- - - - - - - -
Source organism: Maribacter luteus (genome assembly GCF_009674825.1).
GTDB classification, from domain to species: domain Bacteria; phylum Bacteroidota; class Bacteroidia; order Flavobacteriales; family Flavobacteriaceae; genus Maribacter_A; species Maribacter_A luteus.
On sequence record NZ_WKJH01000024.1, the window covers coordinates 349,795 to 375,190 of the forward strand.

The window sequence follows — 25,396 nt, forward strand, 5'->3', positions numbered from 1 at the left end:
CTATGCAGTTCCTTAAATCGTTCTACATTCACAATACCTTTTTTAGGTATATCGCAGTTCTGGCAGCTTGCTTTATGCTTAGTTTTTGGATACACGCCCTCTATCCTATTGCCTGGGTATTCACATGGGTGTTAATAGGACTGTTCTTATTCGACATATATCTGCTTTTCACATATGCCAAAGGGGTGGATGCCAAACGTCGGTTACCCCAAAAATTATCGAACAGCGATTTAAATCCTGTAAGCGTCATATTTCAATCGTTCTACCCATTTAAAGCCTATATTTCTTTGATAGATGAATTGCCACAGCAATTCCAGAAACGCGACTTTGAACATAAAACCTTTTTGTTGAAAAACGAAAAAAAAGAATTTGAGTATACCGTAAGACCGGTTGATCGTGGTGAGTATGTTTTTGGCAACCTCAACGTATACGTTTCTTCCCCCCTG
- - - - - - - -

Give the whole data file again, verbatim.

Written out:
Source organism: Maribacter luteus (genome assembly GCF_009674825.1).
GTDB classification, from domain to species: domain Bacteria; phylum Bacteroidota; class Bacteroidia; order Flavobacteriales; family Flavobacteriaceae; genus Maribacter_A; species Maribacter_A luteus.
On sequence record NZ_WKJH01000024.1, the window covers coordinates 349,795 to 375,190 of the forward strand.

The window sequence follows — 25,396 nt, forward strand, 5'->3', positions numbered from 1 at the left end:
CTATGCAGTTCCTTAAATCGTTCTACATTCACAATACCTTTTTTAGGTATATCGCAGTTCTGGCAGCTTGCTTTATGCTTAGTTTTTGGATACACGCCCTCTATCCTATTGCCTGGGTATTCACATGGGTGTTAATAGGACTGTTCTTATTCGACATATATCTGCTTTTCACATATGCCAAAGGGGTGGATGCCAAACGTCGGTTACCCCAAAAATTATCGAACAGCGATTTAAATCCTGTAAGCGTCATATTTCAATCGTTCTACCCATTTAAAGCCTATATTTCTTTGATAGATGAATTGCCACAGCAATTCCAGAAACGCGACTTTGAACATAAAACCTTTTTGTTGAAAAACGAAAAAAAAGAATTTGAGTATACCGTAAGACCGGTTGATCGTGGTGAGTATGTTTTTGGCAACCTCAACGTATACGTTTCTTCCCCCCTG